Malik Newman was visited by Kansas coach Bill Self and Kentucky coach John Calipari
The nation’s top-ranked guard in 2015 hosted three in-home visits at the start of the fall recruiting period last week.
Callaway’s Malik Newman was visited by Kansas coach Bill Self and Kentucky coach John Calipari and assistant Kenny Payne in separate visits last Tuesday. N.C. State coach Mark Gottfried visited the five-star prospect on Wednesday.
Most of what’s talked about during these brief interactions is a lot of the same – what his role will be, what he can expect with playing time, how each coaching staff will help him achieve his goal of making it to the NBA, etc.
Below, Newman evaluates each of his visits and what stood out about the programs.
Note: UConn and Texas A&M were scheduled to see Newman on Wednesday but weren’t able to make it.
Calipari has landed some of the nation’s top talent since he arrived at Kentucky in 2009 and hopes to do the same with Newman.
His track record for recruiting five-star prospects stands on its own, and the type of players that Newman could play with in a year will develop his game even further.
“That’s the difference between going there and going to another school,” Newman said. “You would have more of the top-10 guys around you. I think less is more at Kentucky.”
With Newman’s goal of spending one year in college before entering the 2016 NBA Draft, Calipari demonstrated his proven ability to put players in the league in a short amount of time.
“He said his goal is to let us accomplish our dream and help me the best way he can,” the guard said.
While Newman hasn’t narrowed down his list yet, one factor that could help aid in that process is visiting a school for Midnight Madness.
One of his favorite artists potentially headlining UK’s Big Blue Madness piques his interest.
“(Calipari) said Drake might come this year,” Newman said. “That would be a really good event to go to. It really lets me know what they’re working with and that (Kentucky) has a lot of connections.”
The UK coach also has a two-day on-campus scouting combine for NBA executives to evaluate his team on Oct. 11-12. It’s a huge recruiting ploy for the Wildcats and would be even bigger if Newman visited during the event.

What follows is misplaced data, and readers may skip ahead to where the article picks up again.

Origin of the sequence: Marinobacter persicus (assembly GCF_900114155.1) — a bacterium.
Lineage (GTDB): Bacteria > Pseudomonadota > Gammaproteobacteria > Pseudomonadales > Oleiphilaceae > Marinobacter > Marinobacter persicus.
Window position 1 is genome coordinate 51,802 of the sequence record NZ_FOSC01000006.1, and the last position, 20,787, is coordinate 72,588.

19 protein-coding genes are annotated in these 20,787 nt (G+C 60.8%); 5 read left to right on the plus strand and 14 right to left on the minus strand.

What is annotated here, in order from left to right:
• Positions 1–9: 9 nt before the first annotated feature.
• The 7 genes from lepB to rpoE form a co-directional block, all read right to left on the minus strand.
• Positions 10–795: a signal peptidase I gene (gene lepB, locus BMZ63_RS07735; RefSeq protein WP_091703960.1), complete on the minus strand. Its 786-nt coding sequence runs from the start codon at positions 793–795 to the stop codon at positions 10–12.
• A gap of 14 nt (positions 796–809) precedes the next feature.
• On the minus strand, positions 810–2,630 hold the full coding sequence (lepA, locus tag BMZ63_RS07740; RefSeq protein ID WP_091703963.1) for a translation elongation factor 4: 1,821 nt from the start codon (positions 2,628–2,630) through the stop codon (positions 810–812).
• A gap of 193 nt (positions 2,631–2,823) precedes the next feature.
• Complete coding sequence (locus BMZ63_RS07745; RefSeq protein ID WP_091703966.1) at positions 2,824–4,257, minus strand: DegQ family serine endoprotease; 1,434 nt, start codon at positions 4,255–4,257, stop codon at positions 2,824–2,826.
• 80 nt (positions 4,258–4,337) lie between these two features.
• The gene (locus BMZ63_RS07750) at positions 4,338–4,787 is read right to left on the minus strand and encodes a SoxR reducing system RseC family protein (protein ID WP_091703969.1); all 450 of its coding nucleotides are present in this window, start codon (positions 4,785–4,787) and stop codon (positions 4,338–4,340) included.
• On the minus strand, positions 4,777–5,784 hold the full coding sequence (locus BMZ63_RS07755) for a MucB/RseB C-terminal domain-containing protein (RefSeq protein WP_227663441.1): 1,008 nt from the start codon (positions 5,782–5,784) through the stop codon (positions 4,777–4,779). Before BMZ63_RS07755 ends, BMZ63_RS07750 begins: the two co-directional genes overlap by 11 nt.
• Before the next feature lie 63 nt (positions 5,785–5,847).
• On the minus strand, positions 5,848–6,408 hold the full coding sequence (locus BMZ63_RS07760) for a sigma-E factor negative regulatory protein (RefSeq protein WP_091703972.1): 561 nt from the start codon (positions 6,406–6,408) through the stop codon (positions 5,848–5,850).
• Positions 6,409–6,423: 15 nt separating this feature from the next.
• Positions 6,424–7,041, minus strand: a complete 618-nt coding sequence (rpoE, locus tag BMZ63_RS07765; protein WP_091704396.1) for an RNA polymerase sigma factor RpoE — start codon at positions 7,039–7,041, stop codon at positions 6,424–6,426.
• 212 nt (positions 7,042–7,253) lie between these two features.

The Jayhawks don’t have any commitments in 2015 and hope Newman will be the first.
As a combo guard, a lot is expected from Newman at the high school level. Fact is, the senior doesn’t want to limit himself by having to chose one role.
Self’s selling point echoed that sentiment.
“He said that he will play me as a combo guard,” Newman said. “Sometimes there will be two shooting guards on the floor or two point guards on the court at the same time. I’ll never have to just play one position and I like that.”
An eye opener for Newman is how much success Self has had as recently as this year with putting players into the NBA. Former Jayhawks shooting guard Andrew Wiggins was the No. 1 overall pick in the 2014 Draft while center Joel Embiid went third.
“He thinks I’ll be able to make a big impact on the team and that will impact my spot for the draft,” he said.
Similar to his interest with Kentucky, Newman said he wants to schedule a visit to Lawrence this fall.
Newman’s goal in college is to win a National Championship.
Unlike the schools he visited with on Tuesday, N.C. State last won a NCAA title 14 years before Newman was born. The guard’s potential role in rebuilding the Wolfpack even further sparked his interest.
“The last three years they made the tournament and the last two years they went deep in it,” Newman said. “A few years ago no one knew N.C. State. I really like those guys and they do a good job developing players and moving them to the next level.”
Gottfried has connections to recruiting in this area, specifically when he landed Murrah’s Mo Williams in the early 2000s.
Newman played for Williams’ AAU team MWA Elite this summer. The guard can see himself fitting into a similar role that Williams played under Gottfried at Alabama, as he could be a big part of the rebuilding process at N.C. State.
“He kind of put me in a Mo Williams mode,” Newman said. “He basically said a player like me can put them over the hump. He thinks I can push the guys there over the hump with my winning attitude and take them to the next level.”